Diaries and journals (the terms are interchangeable, both denoting a daily record) are fundamental reflections of American identity from colonial times to the present. America’s first diary writers often began their accounts on the ships that brought colonists to the New World and continued to record their experiences and reactions once they arrived. The early diaries often reflect the writers’ perceptions of themselves as religious and political pioneers in a land blessed by Providence and destined for greatness. The religious element continues in many diaries that record America’s development through revolution, industrialization, the westward movement, and wars. While for a few the diary becomes a record of spiritual development, for others the diary records the writers’ reactions to momentous experiences, such as a long journey through strange terrain, or participation in a war. Another common motivation for diaries is primarily literary, with writers such as Henry David Thoreau, Ralph Waldo Emerson, Mark Twain, Nathaniel Hawthorne, Louisa May Alcott, H. L. Mencken, and May Sarton recording the daily observations that might later be included in literary works.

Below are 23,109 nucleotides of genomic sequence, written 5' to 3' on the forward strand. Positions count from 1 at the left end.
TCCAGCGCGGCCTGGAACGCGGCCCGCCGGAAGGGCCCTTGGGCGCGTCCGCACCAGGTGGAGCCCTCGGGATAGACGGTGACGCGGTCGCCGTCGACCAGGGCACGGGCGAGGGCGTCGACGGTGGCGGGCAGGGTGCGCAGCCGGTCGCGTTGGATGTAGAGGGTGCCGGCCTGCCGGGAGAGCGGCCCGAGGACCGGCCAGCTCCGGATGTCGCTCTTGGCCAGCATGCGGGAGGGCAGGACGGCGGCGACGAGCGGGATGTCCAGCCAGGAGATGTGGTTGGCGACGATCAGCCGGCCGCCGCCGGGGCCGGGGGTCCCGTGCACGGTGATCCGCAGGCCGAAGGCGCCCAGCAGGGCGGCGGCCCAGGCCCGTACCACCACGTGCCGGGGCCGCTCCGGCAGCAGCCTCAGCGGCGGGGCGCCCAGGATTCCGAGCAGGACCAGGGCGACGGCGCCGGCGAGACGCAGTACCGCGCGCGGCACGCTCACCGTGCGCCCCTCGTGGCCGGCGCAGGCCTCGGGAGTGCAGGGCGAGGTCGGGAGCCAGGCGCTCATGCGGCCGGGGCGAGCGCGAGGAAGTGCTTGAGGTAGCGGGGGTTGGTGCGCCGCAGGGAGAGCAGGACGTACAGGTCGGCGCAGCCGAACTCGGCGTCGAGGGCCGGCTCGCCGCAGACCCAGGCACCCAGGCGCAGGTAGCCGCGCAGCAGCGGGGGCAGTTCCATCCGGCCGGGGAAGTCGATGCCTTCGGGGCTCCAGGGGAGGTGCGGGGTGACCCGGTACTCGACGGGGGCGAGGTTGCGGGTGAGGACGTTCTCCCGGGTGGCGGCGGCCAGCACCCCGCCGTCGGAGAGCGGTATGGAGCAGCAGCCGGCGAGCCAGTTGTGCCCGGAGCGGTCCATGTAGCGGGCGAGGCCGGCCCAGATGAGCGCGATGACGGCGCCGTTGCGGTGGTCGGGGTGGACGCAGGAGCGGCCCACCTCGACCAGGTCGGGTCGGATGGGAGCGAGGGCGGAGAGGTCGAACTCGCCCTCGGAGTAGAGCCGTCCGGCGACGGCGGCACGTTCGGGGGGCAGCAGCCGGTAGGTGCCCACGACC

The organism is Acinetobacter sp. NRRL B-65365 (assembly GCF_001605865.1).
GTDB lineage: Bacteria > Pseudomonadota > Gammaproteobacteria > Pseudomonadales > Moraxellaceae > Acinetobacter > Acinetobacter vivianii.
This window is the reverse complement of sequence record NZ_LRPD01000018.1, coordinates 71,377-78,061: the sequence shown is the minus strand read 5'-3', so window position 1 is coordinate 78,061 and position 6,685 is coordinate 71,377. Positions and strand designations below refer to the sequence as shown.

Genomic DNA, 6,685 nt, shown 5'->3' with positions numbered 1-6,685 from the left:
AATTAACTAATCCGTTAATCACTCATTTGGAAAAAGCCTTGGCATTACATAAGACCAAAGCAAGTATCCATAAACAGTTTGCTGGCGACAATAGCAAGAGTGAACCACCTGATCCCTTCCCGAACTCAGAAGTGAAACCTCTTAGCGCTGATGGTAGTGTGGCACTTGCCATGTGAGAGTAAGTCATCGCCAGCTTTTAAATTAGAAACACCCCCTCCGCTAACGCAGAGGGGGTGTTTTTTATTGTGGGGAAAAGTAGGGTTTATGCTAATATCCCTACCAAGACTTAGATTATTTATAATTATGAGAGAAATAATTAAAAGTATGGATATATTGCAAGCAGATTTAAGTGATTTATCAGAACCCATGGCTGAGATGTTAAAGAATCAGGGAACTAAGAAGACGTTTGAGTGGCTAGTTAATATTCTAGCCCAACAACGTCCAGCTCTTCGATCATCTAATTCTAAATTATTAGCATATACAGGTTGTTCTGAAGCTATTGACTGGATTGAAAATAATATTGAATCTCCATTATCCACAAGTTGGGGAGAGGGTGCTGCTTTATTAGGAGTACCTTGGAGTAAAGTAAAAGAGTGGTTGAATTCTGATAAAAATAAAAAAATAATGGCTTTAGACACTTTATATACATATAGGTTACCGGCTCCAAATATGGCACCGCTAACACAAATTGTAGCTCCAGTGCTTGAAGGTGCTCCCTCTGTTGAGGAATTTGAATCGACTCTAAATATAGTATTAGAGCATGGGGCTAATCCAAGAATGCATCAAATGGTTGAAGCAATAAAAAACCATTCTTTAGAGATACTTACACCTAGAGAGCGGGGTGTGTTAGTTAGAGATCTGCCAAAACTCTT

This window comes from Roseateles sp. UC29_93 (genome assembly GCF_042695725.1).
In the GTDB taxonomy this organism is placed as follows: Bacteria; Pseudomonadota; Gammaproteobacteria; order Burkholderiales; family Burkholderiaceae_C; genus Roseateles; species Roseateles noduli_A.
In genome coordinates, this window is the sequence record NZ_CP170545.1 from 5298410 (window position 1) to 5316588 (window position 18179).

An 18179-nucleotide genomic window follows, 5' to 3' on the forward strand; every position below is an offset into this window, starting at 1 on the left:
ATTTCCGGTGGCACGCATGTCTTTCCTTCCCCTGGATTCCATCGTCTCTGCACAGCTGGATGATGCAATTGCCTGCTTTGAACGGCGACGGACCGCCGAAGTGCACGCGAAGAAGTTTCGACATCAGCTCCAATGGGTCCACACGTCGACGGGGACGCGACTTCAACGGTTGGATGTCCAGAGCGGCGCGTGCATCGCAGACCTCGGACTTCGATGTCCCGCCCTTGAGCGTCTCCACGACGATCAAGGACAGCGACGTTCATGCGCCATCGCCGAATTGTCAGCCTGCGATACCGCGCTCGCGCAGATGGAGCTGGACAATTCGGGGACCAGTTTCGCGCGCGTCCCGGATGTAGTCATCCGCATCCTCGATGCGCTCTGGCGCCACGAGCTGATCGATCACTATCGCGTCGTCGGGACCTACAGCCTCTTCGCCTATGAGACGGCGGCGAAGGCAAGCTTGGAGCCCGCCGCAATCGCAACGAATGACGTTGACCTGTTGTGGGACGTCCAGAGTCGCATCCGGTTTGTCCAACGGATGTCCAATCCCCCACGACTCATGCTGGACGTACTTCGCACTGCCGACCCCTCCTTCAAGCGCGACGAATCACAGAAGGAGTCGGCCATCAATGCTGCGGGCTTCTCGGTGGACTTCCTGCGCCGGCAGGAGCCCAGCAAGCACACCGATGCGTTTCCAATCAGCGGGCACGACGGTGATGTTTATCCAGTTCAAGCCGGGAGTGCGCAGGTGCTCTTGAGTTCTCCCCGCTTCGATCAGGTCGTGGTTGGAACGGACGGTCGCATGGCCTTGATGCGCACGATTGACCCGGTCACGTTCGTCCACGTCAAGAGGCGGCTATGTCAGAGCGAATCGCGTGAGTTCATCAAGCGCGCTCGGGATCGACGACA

Journals motivated to some degree by travel include that of Sarah Kemble Knight, whose round trip in 1704 from Boston to New York reveals the primitive conditions for travel. Washington Irving’s travel diaries provide substance for his literary tales. John Early, a circuit-riding minister in the early 1800’s, wrote an important diary. William Clark and Meriwether Lewis’ journals of an expedition (1804-1806) to the mouth of the Columbia River reveal new flora and fauna, the vast expanses of the continent, and a view of western native people. John C. Frémont, whose explorations and mapping of the American west prepared the way for further westward expansion, also kept a journal. Caroline Seabury, whose travels from Brooklyn, New York, to Columbus, Mississippi, where she taught the daughters of plantation owners prior to and during the Civil War, writes with a Northern bias about Southern social, political, and military conditions.
Numerous diaries record travel to gold fields in the 1850’s and after. The westward migration to Oregon and California, beginning in the 1840’s, inspired many diaries, and Lillian Schlissel has excerpted from over one hundred of them in Women’s Diaries of the Westward Journey (1982).